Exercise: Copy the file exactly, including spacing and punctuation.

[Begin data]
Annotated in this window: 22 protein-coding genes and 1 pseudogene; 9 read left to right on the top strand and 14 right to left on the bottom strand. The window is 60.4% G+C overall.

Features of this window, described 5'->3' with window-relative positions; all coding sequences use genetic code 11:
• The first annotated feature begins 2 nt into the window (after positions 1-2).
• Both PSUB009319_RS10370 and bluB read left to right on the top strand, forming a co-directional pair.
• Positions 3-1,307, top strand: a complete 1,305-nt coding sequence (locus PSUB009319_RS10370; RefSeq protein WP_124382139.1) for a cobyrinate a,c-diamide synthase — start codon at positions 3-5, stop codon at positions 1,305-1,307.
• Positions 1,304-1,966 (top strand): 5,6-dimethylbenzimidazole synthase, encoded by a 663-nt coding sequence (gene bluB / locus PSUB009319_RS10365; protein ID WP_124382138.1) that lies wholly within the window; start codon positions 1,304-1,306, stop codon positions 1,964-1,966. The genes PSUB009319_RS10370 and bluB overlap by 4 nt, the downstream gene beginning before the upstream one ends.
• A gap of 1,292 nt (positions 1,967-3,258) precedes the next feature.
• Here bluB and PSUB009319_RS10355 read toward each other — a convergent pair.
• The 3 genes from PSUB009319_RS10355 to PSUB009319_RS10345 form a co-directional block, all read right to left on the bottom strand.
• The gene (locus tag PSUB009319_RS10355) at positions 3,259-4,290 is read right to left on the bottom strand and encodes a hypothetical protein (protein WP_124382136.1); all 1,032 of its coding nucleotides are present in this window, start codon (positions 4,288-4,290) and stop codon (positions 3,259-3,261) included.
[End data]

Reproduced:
Annotated in this window: 22 protein-coding genes and 1 pseudogene; 9 read left to right on the top strand and 14 right to left on the bottom strand. The window is 60.4% G+C overall.

Features of this window, described 5'->3' with window-relative positions; all coding sequences use genetic code 11:
• The first annotated feature begins 2 nt into the window (after positions 1-2).
• Both PSUB009319_RS10370 and bluB read left to right on the top strand, forming a co-directional pair.
• Positions 3-1,307, top strand: a complete 1,305-nt coding sequence (locus PSUB009319_RS10370; RefSeq protein WP_124382139.1) for a cobyrinate a,c-diamide synthase — start codon at positions 3-5, stop codon at positions 1,305-1,307.
• Positions 1,304-1,966 (top strand): 5,6-dimethylbenzimidazole synthase, encoded by a 663-nt coding sequence (gene bluB / locus PSUB009319_RS10365; protein ID WP_124382138.1) that lies wholly within the window; start codon positions 1,304-1,306, stop codon positions 1,964-1,966. The genes PSUB009319_RS10370 and bluB overlap by 4 nt, the downstream gene beginning before the upstream one ends.
• A gap of 1,292 nt (positions 1,967-3,258) precedes the next feature.
• Here bluB and PSUB009319_RS10355 read toward each other — a convergent pair.
• The 3 genes from PSUB009319_RS10355 to PSUB009319_RS10345 form a co-directional block, all read right to left on the bottom strand.
• The gene (locus tag PSUB009319_RS10355) at positions 3,259-4,290 is read right to left on the bottom strand and encodes a hypothetical protein (protein WP_124382136.1); all 1,032 of its coding nucleotides are present in this window, start codon (positions 4,288-4,290) and stop codon (positions 3,259-3,261) included.